Learning task -
There are 2 sets of questions again today. Set 2 is a little trickier than Set 1. If you didn’t fully complete the questions in yesterday’s task we would like you to complete this first before moving on to Set 1 today.
If you are feeling really confident, you might want to complete both sets.
You can either print off the sheets if you have access to a printer, or simply answer the questions straight on to the paper provided in your packs.
Challenge - Can you write your own problem for your grown up to solve, involving quarters?
Thursday 21st May 2020
As today is outdoor learning day, we have an outdoor activity based on finding quarters of amount. For today’s learning you will need
First of all, have a look at the video below for a quick recap of how to find quarters of an amount.
Now you have watched the video, we are going to find some quarters using some ladybirds, and then use these later to help us answer the questions!
First of all, find a nice cosy spot outside, preferably in the shade. You will need to draw and cut out up to 36 little ladybirds. You might need to ask your adult to help you with the cutting!
Once you have done that you need to try and find 4 leaves. Why 4 leaves you ask? Because we are finding quarters, so you will be sharing into 4 equal groups!
If you can’t find any leaves big enough, you can draw and colour some and cut them out. Once you have all your resources ready it’s time to begin!
Have a look at the range of resources I'm using.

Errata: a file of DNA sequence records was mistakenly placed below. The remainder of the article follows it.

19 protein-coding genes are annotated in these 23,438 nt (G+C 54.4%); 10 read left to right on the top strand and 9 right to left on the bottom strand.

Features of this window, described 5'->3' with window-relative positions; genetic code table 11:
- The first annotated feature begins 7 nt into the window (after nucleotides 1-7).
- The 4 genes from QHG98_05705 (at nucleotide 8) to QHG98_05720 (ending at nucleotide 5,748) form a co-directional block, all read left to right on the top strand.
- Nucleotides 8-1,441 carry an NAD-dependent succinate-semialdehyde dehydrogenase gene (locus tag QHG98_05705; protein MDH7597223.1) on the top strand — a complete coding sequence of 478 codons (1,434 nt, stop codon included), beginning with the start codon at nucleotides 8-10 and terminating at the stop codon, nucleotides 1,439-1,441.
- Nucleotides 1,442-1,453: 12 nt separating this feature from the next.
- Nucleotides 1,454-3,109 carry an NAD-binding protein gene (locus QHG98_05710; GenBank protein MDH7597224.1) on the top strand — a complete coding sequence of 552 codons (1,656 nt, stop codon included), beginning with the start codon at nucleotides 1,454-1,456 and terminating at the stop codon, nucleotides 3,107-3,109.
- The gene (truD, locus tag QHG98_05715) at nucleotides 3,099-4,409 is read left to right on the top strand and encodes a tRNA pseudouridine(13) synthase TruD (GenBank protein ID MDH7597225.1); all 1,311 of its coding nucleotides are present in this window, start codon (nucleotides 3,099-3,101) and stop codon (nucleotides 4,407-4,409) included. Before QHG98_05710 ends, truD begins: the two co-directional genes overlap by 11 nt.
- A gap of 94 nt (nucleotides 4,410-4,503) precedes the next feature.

You could use leaves from outside.
If you would like to, you could print the sheet below with the resources on and use these like below
If you don’t have coloured pencils, that’s okay. You don’t have to colour them in. You can just use the paper supplied in your packs. I drew some spiders to show that you can still do the learning if you're not sure how to draw ladybirds.
If you have ran out of paper, still do today’s learning but with permission use whatever you can find from around your house and take it outside to enjoy taking part in ‘Outdoor learning day’.
So, if you struggled with yesterday's learning, we just want you to repeat the same activity, using your ladybirds until you're ready to answer the questions below. That might not be until tomorrow, but that's still okay - practise makes perfect!
If you're happy and feeling confident, have a go of these questions below. They get trickier as they go on! Remember use your ladybirds and leaves to help you to find the answer.
I'll show you an example below.
What is one quarter of 12?
First you will need to find 12 ladybirds and have 4 leaves. You then need to share your ladybirds into 4 equal groups. Count as you go, making sure you have an EQUAL amount.
3 is the answer. 12 shared into 4 equal groups is 3. One quarter of 12 equals 3. We can also write one quarter like this:
For now, we would just like you to write 'quarter'.
Here is a copy of the questions. A word document of this has been added should you wish to print it off.
Wednesday 20th May 2020
Good morning Year 1, today we are going to continue to find a quarter of an amount. We are going to keep it really practical today and take it slowly.